Apparently it is a well-known fact around the world that here in England we have an inordinate preoccupation with the weather, and a conversation rarely goes by without it being referred to in some way, especially between strangers when you don’t know what else to say. It is, it appears, the ultimate ice-breaker, a safe way in which to connect with other people, even if only for a moment. It’s as if you’ve touched base with another human being and discovered that you’re still one with the rest of the world: you didn’t metamorphose into some hideous creature, devoid of human sensitivities, in the middle of the night. Nope, it’s okay: you weren’t transformed into an autistic.
Now, here’s the thing. This discussion about the weather that people engage in so frequently, and which seems often to lead onto more interesting topics (I mean, how many ways can you find to describe the fact that it’s been pissing it down with rain, yet again, especially during what we laughingly describe as our summer?!), is one which I have taken to its literal limit. When I talk about the weather, I talk about the weather. And when I stop talking about it, that’s it. The conversation, such as it was, is over. Unless I happen to have a back-up topic in mind with which to extend it. Otherwise we’re done.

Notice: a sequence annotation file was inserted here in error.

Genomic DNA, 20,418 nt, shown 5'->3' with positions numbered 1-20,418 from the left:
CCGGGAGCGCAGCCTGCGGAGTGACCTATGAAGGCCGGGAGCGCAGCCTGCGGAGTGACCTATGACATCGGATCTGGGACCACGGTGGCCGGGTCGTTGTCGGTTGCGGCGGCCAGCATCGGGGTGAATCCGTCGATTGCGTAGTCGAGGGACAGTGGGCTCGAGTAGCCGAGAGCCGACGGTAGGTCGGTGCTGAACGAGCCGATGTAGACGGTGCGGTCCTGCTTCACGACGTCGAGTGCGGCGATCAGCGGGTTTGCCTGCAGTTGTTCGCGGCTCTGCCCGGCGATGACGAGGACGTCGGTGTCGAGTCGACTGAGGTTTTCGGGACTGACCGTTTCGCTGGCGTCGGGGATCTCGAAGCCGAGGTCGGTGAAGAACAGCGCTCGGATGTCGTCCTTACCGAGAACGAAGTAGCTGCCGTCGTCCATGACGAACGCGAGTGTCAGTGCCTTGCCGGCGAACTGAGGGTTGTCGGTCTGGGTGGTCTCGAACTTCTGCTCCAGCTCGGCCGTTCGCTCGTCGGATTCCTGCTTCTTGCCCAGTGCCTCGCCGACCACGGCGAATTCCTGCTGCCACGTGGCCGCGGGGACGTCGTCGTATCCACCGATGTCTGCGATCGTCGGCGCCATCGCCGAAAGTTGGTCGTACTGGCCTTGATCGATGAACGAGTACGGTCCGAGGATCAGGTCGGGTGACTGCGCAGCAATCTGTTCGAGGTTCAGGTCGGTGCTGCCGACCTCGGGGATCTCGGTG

As a method for engaging in that thing called “chatting” it is totally bloody useless to an autistic. I don’t know why I keep trying, really, because I’m hopeless at it. And the truth is I find it really quite boring, but I have this persistent misguided idea that it’s somehow what is expected of me, in order to be considered polite. God knows how the person feels on the receiving end of one of my weather forecasts!
The person whom I most frequently deluge with my climactic enlightenments is my veg lady. This is my nickname for her: she is not actually a vegetable (just in case you’re THAT literal!) I visit her farm stall once a week in order to buy vegetables, and every week I try to engage her in dialogue by discussing the weather. The thing that confuses me is that she is quite friendly towards me, but she isn’t actually very forthcoming in the conversational department. She responds to my clumsy attempts to chat, but if I don’t say anything then she just leaves me to get on with choosing what I want.
Now this is actually ideal, due to my inability to multi-task (especially if one of the tasks is talking). But instead of being relieved and grabbing the opportunity she has offered to not have to stress myself to be chatty, I find myself even more desperate to try to keep up the interaction. I can’t seem to get into my head that she won’t be offended if I do nothing more than buy what she’s selling, and bugger off so that she can get on with the rest of her day!
I do wish that I could either shut up around people or, if I’m going to speak, at least speak as I normally would to someone I know well, where I don’t feel I have to pretend to be anything other than what and who I am, and I can talk about the things that interest (or obsess) me. Like yoga, for example. Or pole dancing. Pole dancing?
Yes, my newest obsession is with pole dancing. I haven’t taken it up – yet. That would either require that I have to go for lessons somewhere (an absolute no-no), or that I buy myself a pole, which you then erect (pun definitely intended!) in your home, hopefully without bringing the ceiling down on your head the moment you launch your whole body weight onto the thing, swinging with wild abandon like a chimpanzee – only with less control. And less finesse.